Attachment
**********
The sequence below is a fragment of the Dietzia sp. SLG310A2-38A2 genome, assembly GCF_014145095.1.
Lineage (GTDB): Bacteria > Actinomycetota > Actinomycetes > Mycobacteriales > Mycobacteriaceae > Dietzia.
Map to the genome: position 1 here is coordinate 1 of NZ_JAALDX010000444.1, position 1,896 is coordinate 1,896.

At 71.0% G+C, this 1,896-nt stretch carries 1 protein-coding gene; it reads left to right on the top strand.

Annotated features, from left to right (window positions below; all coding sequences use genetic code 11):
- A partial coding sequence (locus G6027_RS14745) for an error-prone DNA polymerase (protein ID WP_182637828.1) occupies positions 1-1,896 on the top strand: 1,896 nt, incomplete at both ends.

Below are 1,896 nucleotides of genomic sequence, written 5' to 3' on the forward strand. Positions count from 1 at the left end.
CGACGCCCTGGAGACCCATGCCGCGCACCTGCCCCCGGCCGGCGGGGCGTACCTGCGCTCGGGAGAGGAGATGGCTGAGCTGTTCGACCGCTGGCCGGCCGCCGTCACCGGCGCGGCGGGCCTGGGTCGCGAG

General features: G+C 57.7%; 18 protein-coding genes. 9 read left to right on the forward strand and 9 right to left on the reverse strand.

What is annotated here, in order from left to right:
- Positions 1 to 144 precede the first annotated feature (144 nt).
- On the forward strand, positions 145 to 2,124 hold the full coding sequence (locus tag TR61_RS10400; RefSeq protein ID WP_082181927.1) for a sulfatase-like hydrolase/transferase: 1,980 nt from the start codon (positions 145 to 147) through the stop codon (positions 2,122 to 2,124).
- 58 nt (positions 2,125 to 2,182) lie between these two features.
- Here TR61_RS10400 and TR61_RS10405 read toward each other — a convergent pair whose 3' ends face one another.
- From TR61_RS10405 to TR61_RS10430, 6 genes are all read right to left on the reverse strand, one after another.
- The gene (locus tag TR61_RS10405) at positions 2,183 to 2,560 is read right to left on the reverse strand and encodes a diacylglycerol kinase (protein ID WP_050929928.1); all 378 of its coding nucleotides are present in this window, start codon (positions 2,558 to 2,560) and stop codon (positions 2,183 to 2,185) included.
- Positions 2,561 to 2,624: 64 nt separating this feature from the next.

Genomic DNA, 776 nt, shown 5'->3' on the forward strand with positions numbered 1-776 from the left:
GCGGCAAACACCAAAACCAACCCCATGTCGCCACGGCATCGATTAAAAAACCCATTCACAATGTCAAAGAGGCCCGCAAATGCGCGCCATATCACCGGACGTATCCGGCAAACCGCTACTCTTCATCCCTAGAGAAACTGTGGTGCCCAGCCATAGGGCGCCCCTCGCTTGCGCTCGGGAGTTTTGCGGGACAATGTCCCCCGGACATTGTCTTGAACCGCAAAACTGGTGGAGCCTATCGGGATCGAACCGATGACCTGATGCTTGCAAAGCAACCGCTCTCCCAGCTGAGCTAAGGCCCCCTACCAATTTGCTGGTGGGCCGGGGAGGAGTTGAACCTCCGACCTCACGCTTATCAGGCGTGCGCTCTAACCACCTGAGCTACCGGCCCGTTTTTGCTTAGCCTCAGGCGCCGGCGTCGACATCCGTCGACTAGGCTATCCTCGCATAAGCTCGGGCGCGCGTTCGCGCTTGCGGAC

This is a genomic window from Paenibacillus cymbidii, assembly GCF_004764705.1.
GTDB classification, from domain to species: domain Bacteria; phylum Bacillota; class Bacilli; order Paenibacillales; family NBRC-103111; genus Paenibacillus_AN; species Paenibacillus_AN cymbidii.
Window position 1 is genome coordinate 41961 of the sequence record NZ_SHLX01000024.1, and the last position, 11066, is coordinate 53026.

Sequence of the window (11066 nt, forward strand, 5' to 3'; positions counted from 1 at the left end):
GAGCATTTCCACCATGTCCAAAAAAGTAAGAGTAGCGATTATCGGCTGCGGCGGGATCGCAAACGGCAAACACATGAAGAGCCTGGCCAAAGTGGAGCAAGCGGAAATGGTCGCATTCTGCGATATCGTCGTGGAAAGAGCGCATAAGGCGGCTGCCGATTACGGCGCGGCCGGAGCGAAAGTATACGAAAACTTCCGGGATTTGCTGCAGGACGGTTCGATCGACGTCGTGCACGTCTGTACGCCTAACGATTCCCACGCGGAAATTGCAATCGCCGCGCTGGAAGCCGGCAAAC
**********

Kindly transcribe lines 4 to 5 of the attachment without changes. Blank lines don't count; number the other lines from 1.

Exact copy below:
At 71.0% G+C, this 1,896-nt stretch carries 1 protein-coding gene; it reads left to right on the top strand.

Annotated features, from left to right (window positions below; all coding sequences use genetic code 11):